Sunday, April 22, 2018
By JEFF AYERS
“The Fallen” (Grand Central Publishing), by David Baldacci
In David Baldacci’s “The Fallen,” Amos Decker, who had a terrible head injury while playing football, can recall all of his memories to the slightest detail as if rewinding a recorded program. He now works with the FBI. He’s on vacation with his partner, Alex Jamison, who wants to visit her sister in a small town in Pennsylvania. Things go wrong almost immediately.
The town of Baronville is like many other small towns, struggling to survive now that the mill has closed and mining has dried up. Opiod addiction has almost crippled the town as well. Alex’s sister and her family moved there due to a job promotion, but they are finding living in this new place is challenging. The first evening of their visit, Amos witnesses something unusual in the house next door and ends up stumbling onto the site of a double homicide.
The police acknowledge that these murders are only the latest in a string of several, and now Amos and Alex’s plans for a relaxing vacation away from the job have vanished. With his ability to remember everything, Amos looks over the clues and attempts to decipher a pattern. When he and Alex are almost killed, Amos realizes that his memory is now somewhat fuzzy.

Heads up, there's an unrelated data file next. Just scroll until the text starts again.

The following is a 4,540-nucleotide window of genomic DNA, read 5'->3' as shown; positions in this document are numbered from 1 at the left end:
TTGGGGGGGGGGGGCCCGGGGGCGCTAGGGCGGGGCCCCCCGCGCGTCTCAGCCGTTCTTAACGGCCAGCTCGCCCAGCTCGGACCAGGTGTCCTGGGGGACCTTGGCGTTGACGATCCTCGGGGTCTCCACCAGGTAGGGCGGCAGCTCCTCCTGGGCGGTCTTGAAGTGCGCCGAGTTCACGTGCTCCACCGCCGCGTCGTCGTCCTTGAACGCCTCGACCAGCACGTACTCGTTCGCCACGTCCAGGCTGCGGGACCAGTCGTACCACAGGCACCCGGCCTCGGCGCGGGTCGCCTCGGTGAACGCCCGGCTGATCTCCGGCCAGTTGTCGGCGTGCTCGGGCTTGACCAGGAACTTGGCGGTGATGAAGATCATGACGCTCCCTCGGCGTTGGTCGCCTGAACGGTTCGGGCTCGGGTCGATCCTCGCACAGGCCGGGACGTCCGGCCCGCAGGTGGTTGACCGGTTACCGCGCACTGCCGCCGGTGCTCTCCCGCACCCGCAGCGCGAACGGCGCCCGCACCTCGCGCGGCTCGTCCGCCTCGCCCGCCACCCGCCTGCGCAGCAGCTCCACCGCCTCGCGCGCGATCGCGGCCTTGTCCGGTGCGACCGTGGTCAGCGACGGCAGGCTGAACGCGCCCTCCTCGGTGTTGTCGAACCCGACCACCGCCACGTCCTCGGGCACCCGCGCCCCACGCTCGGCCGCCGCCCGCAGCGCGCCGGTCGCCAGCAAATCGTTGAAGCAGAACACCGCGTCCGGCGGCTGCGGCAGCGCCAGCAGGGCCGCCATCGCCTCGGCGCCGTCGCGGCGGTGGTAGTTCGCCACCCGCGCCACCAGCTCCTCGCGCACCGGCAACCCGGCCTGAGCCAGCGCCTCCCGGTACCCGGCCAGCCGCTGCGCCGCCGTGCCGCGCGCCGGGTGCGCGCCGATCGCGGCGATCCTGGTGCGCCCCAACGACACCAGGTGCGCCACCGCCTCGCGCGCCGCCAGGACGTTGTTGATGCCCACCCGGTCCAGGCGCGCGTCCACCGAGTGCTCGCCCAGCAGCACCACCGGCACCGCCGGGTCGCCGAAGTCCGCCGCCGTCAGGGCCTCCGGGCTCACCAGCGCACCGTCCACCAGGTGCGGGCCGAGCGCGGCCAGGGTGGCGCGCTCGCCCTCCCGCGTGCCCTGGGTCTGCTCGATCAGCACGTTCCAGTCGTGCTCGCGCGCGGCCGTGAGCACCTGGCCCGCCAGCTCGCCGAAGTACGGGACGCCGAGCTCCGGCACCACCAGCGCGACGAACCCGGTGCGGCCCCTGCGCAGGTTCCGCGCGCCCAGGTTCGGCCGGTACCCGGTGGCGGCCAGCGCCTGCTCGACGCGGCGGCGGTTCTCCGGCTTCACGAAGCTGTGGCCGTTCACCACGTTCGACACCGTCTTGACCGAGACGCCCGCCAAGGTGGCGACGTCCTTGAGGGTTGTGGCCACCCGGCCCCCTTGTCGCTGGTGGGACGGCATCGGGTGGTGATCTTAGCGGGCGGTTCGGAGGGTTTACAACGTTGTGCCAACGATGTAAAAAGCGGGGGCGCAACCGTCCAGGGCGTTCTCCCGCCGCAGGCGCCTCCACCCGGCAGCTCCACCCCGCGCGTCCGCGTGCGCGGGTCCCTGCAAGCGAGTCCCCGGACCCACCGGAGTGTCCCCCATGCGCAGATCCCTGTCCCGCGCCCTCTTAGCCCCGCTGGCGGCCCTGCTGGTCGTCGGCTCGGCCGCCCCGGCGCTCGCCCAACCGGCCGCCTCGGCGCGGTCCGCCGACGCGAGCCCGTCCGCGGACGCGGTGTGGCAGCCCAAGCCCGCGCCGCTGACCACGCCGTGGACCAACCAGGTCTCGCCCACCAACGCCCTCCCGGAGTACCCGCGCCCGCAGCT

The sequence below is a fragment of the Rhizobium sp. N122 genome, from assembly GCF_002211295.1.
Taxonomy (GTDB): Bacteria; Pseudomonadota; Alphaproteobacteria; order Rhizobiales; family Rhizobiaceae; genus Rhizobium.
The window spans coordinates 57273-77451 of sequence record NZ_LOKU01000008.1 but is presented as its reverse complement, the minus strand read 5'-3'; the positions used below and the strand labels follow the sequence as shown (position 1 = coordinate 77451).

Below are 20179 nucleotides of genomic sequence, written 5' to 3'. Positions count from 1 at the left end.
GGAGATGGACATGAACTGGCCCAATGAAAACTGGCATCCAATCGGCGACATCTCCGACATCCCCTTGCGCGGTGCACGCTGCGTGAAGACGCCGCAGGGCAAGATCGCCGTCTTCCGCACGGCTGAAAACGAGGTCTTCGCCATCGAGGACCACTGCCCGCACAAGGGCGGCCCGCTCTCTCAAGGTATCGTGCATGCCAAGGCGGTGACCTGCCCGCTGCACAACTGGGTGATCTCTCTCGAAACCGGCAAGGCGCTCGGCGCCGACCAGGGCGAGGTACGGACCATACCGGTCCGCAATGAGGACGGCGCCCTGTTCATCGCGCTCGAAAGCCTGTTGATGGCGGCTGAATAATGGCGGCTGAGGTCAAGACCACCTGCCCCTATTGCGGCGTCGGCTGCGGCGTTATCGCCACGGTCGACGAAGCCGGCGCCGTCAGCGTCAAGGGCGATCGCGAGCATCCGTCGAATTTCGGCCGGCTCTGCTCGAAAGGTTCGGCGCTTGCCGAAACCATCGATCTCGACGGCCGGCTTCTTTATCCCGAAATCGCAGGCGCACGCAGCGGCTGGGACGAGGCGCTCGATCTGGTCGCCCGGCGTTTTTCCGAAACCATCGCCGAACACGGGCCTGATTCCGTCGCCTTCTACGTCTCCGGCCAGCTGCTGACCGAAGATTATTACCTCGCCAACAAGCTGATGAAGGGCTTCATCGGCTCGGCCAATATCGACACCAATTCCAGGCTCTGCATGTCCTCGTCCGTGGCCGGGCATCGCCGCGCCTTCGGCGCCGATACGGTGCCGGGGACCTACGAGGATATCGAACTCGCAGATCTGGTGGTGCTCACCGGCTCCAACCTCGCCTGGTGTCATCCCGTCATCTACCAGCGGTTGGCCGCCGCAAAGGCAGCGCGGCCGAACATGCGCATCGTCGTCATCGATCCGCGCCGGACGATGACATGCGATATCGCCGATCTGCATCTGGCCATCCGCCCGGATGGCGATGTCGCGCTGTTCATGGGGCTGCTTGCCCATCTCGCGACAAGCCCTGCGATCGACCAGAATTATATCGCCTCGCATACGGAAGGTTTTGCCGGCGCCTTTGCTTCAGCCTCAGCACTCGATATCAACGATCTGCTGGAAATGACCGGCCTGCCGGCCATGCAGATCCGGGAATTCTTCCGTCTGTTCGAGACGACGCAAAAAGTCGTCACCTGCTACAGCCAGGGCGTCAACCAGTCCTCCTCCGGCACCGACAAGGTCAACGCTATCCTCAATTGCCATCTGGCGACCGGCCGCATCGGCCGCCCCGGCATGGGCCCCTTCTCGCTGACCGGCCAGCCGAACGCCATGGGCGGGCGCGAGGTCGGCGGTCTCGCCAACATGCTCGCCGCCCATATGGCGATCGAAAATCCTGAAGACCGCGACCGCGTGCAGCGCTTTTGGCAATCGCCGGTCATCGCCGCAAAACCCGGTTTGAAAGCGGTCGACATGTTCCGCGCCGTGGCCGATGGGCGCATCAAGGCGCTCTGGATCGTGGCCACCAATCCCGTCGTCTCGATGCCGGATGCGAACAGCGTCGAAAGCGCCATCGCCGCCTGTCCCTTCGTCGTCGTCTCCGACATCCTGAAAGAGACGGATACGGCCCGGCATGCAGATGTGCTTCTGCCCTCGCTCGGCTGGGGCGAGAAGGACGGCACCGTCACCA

Baldacci is a wonderful storyteller, and he incorporates wonderful characters into baffling conspiracies. Mimicking the style of his Camel Club series of novels, he takes on small-town America, capturing both good and bad elements. He demonstrates why these small towns are worth saving. It’s a theme he has explored before, but it still has potency and relevance.